Stoneleigh of The Automatic Earth has a delightfully clear comparison of his deflationary (for a while longer now) depression view versus John Williams' (of Shadowstats.com fame) Fed money printing and commodity price inflation sooner view. The article can be found at Stoneleigh takes on John Williams: Deflation it is.

Stoneleigh presents both his and Williams' positions with sympathetic clarity, and illuminates what he (Stoneleigh) considers to be the fundamental reasons the two of them come to different conclusions.

Stoneleigh concludes this article with:
Williams does not appear to accord sufficient significance to the role of credit and the effect of its evaporation during a Ponzi implosion. He also, in our view, chronically over-estimates the power of governments to control the way that events unfold. Outcomes are possible, indeed probable, that no one would choose. We simply do not have that choice to make. We will be at the mercy of the underlying logic of the system we have built during the expansion years, and that logic leads directly to a deflationary depression.
When I combine Stoneleigh's comments with the "Modern Money Theory" (MMT) (discussed last week in several posts on the CBO: Federal Debt and the Risk of a Fiscal Crisis thread), it seems to me that we do not have a crisis of default risk in all debt, rather just in debt that is not issued by sovereign governments in their own floating exchange rate currencies. Let me use the terms "Sovereign Debt" and "Other Debt" to distinguish these here (leaving out for the sake of brevity the essential conditions on currency.)

Then in those terms, Other Debt risks default, and until a substantial portion of it has defaulted, we are still in the debt collapse portion of this major cycle. The collapse of Other Debt actually strengthens Sovereign Debt and strengthens the dominant currency, the Dollar. Individuals, corporations and lessor governments (anyone issuing debt in or convertible to someone else's currency) become desperate for cash, whether
  • to pay some debt off and maintain title to the corresponding collateral or
  • on the other side to fund some gapping hole in their balance sheet devastated by debt default or collapsing asset prices or
  • to fund another sort of gapping hole in their cash flow caused by declining wages (for the laid off worker), rents, or taxes.


This last year we've been taking a breather from this debt collapse, but we're no where near done.

Stoneleigh quotes and agrees with Williams' metaphor for this:
"I expect an accelerating pace of downturn in the next couple of months. The numbers will turn sharply worse....

....By then we'll find the consensus pretty much in the camp that we're in a double-dip recession. The popular press will describe it as a double dip, but we never had a recovery. Actually, this is just a very protracted, very deep downturn that has had a pattern of falling off a cliff, bottoming out, having a little bit of bump due to stimulus and then turning down again. Sort of shaped like the path of a novice skier going down a jump for the first time. Speeding sharply down the hill, he goes up in the air and starts spinning wildly as he tries to figure out which end is up with his skis. Then he takes a pretty bad tumble. We're beginning to spin in the air.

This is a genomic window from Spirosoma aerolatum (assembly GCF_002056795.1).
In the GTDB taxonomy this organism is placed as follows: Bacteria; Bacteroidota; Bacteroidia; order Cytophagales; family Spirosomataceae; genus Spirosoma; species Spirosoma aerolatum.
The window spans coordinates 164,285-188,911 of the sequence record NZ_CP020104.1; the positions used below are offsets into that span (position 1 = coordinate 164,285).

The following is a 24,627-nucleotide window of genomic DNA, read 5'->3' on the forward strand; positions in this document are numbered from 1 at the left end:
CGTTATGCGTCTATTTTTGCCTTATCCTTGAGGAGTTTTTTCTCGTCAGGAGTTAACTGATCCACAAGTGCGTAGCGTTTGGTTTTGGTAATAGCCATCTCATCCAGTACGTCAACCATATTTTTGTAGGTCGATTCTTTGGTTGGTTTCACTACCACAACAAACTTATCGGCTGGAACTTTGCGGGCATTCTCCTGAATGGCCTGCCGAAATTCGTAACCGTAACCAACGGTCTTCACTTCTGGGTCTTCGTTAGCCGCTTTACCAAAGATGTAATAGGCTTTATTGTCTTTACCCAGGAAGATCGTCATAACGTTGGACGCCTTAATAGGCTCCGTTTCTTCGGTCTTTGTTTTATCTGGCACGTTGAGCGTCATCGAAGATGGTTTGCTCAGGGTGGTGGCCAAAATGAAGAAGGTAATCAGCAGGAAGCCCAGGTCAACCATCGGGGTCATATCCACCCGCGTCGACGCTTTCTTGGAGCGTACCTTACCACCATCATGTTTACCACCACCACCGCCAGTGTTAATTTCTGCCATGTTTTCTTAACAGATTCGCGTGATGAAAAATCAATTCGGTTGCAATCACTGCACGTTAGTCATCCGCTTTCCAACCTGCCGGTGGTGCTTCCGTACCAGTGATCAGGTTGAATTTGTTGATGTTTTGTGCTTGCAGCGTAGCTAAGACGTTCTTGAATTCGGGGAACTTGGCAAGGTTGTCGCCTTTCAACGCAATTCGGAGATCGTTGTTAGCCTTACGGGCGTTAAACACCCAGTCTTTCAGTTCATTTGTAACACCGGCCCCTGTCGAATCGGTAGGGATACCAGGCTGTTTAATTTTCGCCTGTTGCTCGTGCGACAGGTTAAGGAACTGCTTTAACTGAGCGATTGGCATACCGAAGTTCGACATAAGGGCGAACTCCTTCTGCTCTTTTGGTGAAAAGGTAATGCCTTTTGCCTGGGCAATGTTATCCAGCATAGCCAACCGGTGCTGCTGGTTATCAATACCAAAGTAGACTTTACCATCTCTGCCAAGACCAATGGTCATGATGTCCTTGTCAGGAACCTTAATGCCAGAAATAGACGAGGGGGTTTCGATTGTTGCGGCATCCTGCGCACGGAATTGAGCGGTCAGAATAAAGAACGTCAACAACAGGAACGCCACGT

"
As Stoneleigh points out, he and Williams are using different definitions of inflation and deflation. Williams definition seems to me to be rather like the official iTulip definition: price increases and decreases. Stoneleigh's definition is an increase or decrease of the money supply.

I agree with Stoneleigh's critique of the "price increases and decreases" definitions of inflation and deflation:
We have consistently pointed out that using a price definition of inflation removes all the explanatory and predictive value from the concept.
We may continue to see mixed price increases, mostly in imported goods. This will not be just because of the price of oil (which price might actually decline due to less demand, as Stoneleigh predicts,) but also because:
  1. long supply chains depend on a healthy global debit and credit system, which system is now failing us, and
  2. businesses tuned for higher sales volumes have to raise prices to remain solvent at lower volumes.


The Fed and Treasury can increase their balance sheets pretty much as they will without fear of forced default, but (to quote Stoneleigh quoting Williams) it's "pushing on a string" to get individuals, corporations and lessor governments to continue to increase their debt load. In a debt-based monetary system, you can't increase the money supply in circulation if you can't get the participants in the economy to borrow more.